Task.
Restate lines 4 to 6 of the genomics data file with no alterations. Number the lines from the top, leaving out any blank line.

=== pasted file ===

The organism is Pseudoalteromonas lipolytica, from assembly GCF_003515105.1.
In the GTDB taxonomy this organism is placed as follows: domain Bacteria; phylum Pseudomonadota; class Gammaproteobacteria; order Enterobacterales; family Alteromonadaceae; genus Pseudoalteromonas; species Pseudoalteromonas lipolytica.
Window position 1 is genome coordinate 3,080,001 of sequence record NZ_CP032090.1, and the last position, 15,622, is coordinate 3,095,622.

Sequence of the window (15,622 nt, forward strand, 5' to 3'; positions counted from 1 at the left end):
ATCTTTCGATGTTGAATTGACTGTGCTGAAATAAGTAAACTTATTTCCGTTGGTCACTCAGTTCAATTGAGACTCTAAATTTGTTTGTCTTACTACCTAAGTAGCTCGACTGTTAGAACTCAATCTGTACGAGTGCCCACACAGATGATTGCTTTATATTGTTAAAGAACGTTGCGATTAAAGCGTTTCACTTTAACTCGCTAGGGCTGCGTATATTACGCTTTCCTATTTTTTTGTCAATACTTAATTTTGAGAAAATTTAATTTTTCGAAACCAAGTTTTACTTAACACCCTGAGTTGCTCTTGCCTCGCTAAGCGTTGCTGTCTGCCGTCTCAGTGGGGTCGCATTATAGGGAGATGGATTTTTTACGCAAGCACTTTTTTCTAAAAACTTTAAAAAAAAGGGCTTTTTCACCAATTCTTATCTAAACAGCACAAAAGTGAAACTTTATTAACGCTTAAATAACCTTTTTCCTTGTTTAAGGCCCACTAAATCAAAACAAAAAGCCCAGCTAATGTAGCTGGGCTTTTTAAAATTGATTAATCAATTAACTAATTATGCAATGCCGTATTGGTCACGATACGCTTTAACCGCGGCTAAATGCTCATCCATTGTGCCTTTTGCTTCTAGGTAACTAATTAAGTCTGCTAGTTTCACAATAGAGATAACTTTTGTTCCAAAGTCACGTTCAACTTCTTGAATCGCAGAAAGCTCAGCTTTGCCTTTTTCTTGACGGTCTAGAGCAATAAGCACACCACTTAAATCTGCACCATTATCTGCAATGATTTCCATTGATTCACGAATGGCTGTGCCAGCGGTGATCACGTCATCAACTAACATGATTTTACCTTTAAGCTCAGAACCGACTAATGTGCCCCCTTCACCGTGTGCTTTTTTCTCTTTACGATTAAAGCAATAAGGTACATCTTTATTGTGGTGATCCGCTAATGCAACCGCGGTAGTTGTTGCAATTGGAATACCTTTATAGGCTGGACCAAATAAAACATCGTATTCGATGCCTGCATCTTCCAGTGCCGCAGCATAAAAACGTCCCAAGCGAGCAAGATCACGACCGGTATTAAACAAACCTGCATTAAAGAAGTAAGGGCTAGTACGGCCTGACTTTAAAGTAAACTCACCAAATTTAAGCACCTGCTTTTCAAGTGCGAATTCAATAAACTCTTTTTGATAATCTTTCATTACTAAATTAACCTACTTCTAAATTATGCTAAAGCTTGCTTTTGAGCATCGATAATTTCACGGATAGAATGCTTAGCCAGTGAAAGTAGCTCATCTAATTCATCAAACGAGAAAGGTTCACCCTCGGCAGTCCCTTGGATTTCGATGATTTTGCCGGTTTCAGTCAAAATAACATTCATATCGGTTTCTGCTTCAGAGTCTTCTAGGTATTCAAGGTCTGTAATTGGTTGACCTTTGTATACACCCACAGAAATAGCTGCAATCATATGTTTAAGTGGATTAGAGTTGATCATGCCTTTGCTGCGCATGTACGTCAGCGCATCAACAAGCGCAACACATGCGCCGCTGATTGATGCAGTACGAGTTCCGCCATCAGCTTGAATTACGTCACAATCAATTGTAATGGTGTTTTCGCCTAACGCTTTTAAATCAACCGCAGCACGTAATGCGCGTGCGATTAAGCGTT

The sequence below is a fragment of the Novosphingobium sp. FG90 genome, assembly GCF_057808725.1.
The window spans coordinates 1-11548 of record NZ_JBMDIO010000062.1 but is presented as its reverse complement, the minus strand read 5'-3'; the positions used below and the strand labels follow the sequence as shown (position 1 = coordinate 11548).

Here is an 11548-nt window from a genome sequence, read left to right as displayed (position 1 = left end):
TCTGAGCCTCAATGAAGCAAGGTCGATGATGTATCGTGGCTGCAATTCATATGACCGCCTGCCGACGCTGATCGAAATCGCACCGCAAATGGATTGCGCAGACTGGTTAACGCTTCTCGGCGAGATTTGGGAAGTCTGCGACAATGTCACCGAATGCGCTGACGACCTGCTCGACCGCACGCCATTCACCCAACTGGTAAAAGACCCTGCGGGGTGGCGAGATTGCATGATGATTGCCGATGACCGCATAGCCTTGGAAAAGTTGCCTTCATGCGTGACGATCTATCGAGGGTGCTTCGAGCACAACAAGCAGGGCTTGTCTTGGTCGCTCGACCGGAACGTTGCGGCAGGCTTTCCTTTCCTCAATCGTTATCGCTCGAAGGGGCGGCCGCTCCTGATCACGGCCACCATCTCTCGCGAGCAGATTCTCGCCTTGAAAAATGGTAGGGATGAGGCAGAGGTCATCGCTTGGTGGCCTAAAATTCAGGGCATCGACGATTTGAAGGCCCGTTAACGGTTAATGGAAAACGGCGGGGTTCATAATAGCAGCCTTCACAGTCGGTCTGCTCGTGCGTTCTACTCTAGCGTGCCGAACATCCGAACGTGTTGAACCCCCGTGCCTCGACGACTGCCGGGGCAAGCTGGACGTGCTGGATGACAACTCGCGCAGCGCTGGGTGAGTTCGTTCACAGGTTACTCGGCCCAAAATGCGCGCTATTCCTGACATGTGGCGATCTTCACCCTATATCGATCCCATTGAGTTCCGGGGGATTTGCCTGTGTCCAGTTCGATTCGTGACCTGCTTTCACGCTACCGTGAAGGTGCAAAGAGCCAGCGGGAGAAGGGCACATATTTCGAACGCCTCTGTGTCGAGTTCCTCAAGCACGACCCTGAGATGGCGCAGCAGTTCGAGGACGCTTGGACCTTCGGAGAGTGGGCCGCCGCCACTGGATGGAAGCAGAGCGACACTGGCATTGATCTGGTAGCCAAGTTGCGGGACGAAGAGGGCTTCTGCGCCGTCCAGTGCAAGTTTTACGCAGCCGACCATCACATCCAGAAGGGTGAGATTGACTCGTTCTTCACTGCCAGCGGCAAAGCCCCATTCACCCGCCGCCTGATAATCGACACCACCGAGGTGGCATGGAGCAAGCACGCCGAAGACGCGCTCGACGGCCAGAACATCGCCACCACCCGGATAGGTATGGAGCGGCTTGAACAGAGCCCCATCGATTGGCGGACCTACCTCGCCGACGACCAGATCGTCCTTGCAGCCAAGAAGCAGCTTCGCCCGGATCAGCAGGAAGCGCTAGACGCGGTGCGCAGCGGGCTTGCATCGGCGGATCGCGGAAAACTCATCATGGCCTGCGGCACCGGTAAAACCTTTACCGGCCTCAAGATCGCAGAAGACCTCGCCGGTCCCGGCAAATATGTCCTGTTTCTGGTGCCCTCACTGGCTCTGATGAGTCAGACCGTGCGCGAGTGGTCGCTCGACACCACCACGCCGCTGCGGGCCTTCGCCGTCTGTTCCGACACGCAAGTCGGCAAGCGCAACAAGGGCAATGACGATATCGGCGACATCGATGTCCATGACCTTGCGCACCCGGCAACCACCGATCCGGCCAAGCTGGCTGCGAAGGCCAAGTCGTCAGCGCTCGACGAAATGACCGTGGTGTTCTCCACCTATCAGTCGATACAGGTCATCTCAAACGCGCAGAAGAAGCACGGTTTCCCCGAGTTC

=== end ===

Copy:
Sequence of the window (15,622 nt, forward strand, 5' to 3'; positions counted from 1 at the left end):
ATCTTTCGATGTTGAATTGACTGTGCTGAAATAAGTAAACTTATTTCCGTTGGTCACTCAGTTCAATTGAGACTCTAAATTTGTTTGTCTTACTACCTAAGTAGCTCGACTGTTAGAACTCAATCTGTACGAGTGCCCACACAGATGATTGCTTTATATTGTTAAAGAACGTTGCGATTAAAGCGTTTCACTTTAACTCGCTAGGGCTGCGTATATTACGCTTTCCTATTTTTTTGTCAATACTTAATTTTGAGAAAATTTAATTTTTCGAAACCAAGTTTTACTTAACACCCTGAGTTGCTCTTGCCTCGCTAAGCGTTGCTGTCTGCCGTCTCAGTGGGGTCGCATTATAGGGAGATGGATTTTTTACGCAAGCACTTTTTTCTAAAAACTTTAAAAAAAAGGGCTTTTTCACCAATTCTTATCTAAACAGCACAAAAGTGAAACTTTATTAACGCTTAAATAACCTTTTTCCTTGTTTAAGGCCCACTAAATCAAAACAAAAAGCCCAGCTAATGTAGCTGGGCTTTTTAAAATTGATTAATCAATTAACTAATTATGCAATGCCGTATTGGTCACGATACGCTTTAACCGCGGCTAAATGCTCATCCATTGTGCCTTTTGCTTCTAGGTAACTAATTAAGTCTGCTAGTTTCACAATAGAGATAACTTTTGTTCCAAAGTCACGTTCAACTTCTTGAATCGCAGAAAGCTCAGCTTTGCCTTTTTCTTGACGGTCTAGAGCAATAAGCACACCACTTAAATCTGCACCATTATCTGCAATGATTTCCATTGATTCACGAATGGCTGTGCCAGCGGTGATCACGTCATCAACTAACATGATTTTACCTTTAAGCTCAGAACCGACTAATGTGCCCCCTTCACCGTGTGCTTTTTTCTCTTTACGATTAAAGCAATAAGGTACATCTTTATTGTGGTGATCCGCTAATGCAACCGCGGTAGTTGTTGCAATTGGAATACCTTTATAGGCTGGACCAAATAAAACATCGTATTCGATGCCTGCATCTTCCAGTGCCGCAGCATAAAAACGTCCCAAGCGAGCAAGATCACGACCGGTATTAAACAAACCTGCATTAAAGAAGTAAGGGCTAGTACGGCCTGACTTTAAAGTAAACTCACCAAATTTAAGCACCTGCTTTTCAAGTGCGAATTCAATAAACTCTTTTTGATAATCTTTCATTACTAAATTAACCTACTTCTAAATTATGCTAAAGCTTGCTTTTGAGCATCGATAATTTCACGGATAGAATGCTTAGCCAGTGAAAGTAGCTCATCTAATTCATCAAACGAGAAAGGTTCACCCTCGGCAGTCCCTTGGATTTCGATGATTTTGCCGGTTTCAGTCAAAATAACATTCATATCGGTTTCTGCTTCAGAGTCTTCTAGGTATTCAAGGTCTGTAATTGGTTGACCTTTGTATACACCCACAGAAATAGCTGCAATCATATGTTTAAGTGGATTAGAGTTGATCATGCCTTTGCTGCGCATGTACGTCAGCGCATCAACAAGCGCAACACATGCGCCGCTGATTGATGCAGTACGAGTTCCGCCATCAGCTTGAATTACGTCACAATCAATTGTAATGGTGTTTTCGCCTAACGCTTTTAAATCAACCGCAGCACGTAATGCGCGTGCGATTAAGCGTT

The sequence below is a fragment of the Novosphingobium sp. FG90 genome, assembly GCF_057808725.1.